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Our holdings include hundreds of glass and film negatives/transparencies that we've scanned ourselves; in addition, many other photos on this site were extracted from reference images (high-resolution tiffs) in the Library of Congress research archive. (To query the database click here.) They are adjusted, restored and reworked by your webmaster in accordance with his aesthetic sensibilities before being downsized and turned into the jpegs you see here. All of these images (including "derivative works") are protected by copyright laws of the United States and other jurisdictions and may not be sold, reproduced or otherwise used for commercial purposes without permission.

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[REV 25-NOV-2014]

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Fire on F Street: 1913

Fire on F Street: 1913

May 18, 1913. Washington, D.C. "U.S. Geological Survey fire, F Street N.W." The blaze was largely confined to the basement. National Photo Co. View full size.

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Stubborn Blaze

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Washington Post, May 19, 1913.

25 Firemen Overcome Fighting Hard Blaze In Geological Survey

Fifteen firemen, including Chief Wagner, were taken to the Emergency Hospital, some suffering from convulsions; many of their comrades were felled by noxious fumes and carried into the open, where they were revived by fellow firefighters; the office of the American Express Company was completely wrecked, and the stock in adjacent stores damaged to an extent of thousands of dollars, in the most stubborn fire with which the Washington fire department has had to deal in the past twenty years, which was discovered in the basement of the building occupied by the geological survey, in F street, between Thirteenth and Fourteenth streets northwest, at 3:30 o'clock yesterday afternoon. …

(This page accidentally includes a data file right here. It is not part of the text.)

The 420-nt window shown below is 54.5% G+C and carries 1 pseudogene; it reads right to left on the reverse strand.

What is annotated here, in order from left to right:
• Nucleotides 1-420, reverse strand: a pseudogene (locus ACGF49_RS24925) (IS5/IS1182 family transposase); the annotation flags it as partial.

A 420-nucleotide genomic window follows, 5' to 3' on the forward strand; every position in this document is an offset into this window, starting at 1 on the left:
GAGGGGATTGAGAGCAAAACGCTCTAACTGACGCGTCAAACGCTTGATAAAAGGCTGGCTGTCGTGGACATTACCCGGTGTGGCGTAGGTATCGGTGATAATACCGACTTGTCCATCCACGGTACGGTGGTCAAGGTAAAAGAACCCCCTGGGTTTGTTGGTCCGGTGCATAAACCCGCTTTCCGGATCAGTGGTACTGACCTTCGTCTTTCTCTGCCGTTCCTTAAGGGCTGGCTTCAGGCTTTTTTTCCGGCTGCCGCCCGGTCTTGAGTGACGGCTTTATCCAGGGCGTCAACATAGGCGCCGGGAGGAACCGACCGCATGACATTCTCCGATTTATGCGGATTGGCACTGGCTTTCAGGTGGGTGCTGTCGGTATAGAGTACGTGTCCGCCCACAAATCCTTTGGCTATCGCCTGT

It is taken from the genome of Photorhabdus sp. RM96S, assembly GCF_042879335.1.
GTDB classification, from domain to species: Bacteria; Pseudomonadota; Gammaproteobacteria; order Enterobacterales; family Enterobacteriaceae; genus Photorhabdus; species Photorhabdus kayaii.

“It was the nastiest fire to fight that I have ever seen,” said the chief. “If it had ever got up the stairway to the elevator shaft it is likely that we couldn't have saved the building. We had to keep it in the cellar, smoke or no smoke. We had to get in close to it, too, and the smoke made it very difficult to do that. That is why it was such a hard fire to cope with.” …

The fire started in the cellar with the spontaneous combustion of a stack of documents or a quantity of chemicals in a small laboratory adjoining the storeroom. It had made considerable headway when John Watson, the watchman, discovered it and turned in an alarm. …

The first firemen rescued from their dangerous post, and who were able to talk, told of breathing illuminating gas as soon as they had gone down the ladders. A quick investigation showed that the illuminating gas had not been shut off from the building by the employee of the gas company assigned to that duty. The fire worked its way back and burned the gas meter from the feed pipe. The flow of gas from the open pipe combined with the gases generated from the smouldering coal bunkers made conditions deadly to any fireman who entered the basement, and also accounts for the stubbornness with which the fire from the time of its discovery at 3:45 o'clock until 7 o'clock, resisted their efforts to conquer it. …

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